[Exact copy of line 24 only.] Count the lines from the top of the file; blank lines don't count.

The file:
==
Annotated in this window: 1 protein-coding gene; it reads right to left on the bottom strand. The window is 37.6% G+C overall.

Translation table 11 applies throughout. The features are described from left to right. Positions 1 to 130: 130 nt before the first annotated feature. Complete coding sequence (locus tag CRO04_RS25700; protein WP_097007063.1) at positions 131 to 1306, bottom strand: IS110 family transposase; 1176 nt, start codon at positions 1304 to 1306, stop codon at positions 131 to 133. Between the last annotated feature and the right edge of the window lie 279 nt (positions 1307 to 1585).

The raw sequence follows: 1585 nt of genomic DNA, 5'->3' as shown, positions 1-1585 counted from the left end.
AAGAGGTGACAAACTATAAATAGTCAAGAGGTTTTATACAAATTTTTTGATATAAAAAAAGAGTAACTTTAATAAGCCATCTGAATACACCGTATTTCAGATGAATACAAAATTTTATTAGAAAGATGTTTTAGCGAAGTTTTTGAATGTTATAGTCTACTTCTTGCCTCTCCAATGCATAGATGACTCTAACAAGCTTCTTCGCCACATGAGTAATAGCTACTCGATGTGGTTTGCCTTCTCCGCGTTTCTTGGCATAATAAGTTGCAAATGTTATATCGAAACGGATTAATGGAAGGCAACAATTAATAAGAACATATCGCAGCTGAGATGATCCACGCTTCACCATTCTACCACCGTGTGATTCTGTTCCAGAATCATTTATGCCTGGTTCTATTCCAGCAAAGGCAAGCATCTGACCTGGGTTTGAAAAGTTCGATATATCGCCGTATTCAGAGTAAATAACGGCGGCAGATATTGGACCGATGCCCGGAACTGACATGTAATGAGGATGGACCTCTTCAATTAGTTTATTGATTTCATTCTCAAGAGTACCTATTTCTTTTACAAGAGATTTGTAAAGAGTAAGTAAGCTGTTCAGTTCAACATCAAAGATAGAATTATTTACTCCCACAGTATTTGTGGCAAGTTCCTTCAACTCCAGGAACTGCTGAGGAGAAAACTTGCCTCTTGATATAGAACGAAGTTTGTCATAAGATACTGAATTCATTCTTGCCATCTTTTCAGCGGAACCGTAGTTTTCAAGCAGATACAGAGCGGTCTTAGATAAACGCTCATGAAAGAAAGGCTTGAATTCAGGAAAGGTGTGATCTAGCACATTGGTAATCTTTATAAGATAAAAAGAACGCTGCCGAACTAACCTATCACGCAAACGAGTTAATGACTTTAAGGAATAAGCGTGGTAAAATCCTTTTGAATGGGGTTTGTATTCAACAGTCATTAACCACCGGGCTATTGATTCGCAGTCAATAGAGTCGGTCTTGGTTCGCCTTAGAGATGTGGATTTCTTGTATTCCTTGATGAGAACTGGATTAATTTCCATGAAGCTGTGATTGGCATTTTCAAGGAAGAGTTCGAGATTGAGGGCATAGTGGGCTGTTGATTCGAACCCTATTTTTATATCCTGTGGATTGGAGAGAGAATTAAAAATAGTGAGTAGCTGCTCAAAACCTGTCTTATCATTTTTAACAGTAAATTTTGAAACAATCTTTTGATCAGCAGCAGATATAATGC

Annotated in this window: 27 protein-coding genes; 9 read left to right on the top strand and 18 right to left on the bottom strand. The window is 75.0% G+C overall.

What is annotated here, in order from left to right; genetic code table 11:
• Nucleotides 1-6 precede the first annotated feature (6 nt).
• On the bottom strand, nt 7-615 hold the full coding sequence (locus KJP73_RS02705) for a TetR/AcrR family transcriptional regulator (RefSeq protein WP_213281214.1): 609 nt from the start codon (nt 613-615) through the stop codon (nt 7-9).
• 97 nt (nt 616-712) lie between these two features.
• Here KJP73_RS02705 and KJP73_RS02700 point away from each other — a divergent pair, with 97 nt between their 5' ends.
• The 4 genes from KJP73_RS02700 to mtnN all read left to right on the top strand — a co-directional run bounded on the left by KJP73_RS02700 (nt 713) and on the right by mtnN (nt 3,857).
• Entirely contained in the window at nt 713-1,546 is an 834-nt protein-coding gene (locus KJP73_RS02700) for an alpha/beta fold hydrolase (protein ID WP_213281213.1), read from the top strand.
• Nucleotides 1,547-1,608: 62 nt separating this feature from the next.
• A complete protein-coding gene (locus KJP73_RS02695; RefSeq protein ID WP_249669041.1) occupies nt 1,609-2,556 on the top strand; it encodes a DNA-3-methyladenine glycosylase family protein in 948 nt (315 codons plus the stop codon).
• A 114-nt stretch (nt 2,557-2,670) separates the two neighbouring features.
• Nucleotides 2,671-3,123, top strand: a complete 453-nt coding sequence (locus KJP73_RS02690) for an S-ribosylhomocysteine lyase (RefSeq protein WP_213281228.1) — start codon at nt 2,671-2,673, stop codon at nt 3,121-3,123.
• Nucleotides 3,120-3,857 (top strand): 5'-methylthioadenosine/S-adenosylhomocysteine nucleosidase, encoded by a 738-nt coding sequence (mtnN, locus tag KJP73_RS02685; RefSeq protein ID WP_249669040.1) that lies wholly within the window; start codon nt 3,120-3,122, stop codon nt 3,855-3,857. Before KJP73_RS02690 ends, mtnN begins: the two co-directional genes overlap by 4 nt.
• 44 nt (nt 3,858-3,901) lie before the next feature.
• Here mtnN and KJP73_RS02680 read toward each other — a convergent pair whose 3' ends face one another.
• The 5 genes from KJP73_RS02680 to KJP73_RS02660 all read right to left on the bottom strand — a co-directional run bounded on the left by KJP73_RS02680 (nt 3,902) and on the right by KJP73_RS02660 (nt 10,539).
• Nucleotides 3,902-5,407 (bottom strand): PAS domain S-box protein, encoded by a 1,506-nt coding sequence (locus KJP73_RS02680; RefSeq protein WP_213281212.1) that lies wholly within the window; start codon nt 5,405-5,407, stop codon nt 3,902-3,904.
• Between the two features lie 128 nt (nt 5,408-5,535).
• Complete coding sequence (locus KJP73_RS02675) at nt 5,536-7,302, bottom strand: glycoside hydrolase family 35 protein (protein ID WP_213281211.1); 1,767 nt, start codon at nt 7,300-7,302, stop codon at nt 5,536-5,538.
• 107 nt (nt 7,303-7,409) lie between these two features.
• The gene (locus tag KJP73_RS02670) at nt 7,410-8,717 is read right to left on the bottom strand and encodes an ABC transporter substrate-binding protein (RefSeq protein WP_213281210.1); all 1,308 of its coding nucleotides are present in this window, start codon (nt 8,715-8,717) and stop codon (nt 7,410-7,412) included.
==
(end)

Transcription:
• 107 nt (nt 7,303-7,409) lie between these two features.